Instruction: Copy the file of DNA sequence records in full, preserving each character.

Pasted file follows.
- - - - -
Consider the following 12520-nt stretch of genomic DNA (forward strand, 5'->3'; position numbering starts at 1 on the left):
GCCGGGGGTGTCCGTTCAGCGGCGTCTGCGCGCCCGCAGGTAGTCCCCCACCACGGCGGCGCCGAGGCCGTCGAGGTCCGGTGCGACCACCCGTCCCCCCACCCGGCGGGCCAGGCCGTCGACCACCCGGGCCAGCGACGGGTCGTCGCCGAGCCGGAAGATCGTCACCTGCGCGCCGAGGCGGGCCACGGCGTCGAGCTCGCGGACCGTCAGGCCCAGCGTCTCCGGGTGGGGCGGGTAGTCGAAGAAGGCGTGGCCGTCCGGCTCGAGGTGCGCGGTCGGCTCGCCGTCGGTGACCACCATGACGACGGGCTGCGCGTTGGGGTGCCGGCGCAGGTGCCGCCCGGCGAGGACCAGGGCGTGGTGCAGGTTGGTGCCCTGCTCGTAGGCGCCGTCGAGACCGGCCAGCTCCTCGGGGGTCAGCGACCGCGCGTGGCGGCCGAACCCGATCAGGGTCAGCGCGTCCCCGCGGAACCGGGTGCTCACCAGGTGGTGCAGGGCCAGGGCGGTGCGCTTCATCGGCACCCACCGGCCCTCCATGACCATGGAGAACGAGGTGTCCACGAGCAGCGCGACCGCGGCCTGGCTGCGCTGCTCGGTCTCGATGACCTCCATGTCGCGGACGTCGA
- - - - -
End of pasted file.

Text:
Consider the following 12520-nt stretch of genomic DNA (forward strand, 5'->3'; position numbering starts at 1 on the left):
GCCGGGGGTGTCCGTTCAGCGGCGTCTGCGCGCCCGCAGGTAGTCCCCCACCACGGCGGCGCCGAGGCCGTCGAGGTCCGGTGCGACCACCCGTCCCCCCACCCGGCGGGCCAGGCCGTCGACCACCCGGGCCAGCGACGGGTCGTCGCCGAGCCGGAAGATCGTCACCTGCGCGCCGAGGCGGGCCACGGCGTCGAGCTCGCGGACCGTCAGGCCCAGCGTCTCCGGGTGGGGCGGGTAGTCGAAGAAGGCGTGGCCGTCCGGCTCGAGGTGCGCGGTCGGCTCGCCGTCGGTGACCACCATGACGACGGGCTGCGCGTTGGGGTGCCGGCGCAGGTGCCGCCCGGCGAGGACCAGGGCGTGGTGCAGGTTGGTGCCCTGCTCGTAGGCGCCGTCGAGACCGGCCAGCTCCTCGGGGGTCAGCGACCGCGCGTGGCGGCCGAACCCGATCAGGGTCAGCGCGTCCCCGCGGAACCGGGTGCTCACCAGGTGGTGCAGGGCCAGGGCGGTGCGCTTCATCGGCACCCACCGGCCCTCCATGACCATGGAGAACGAGGTGTCCACGAGCAGCGCGACCGCGGCCTGGCTGCGCTGCTCGGTCTCGATGACCTCCATGTCGCGGACGTCGA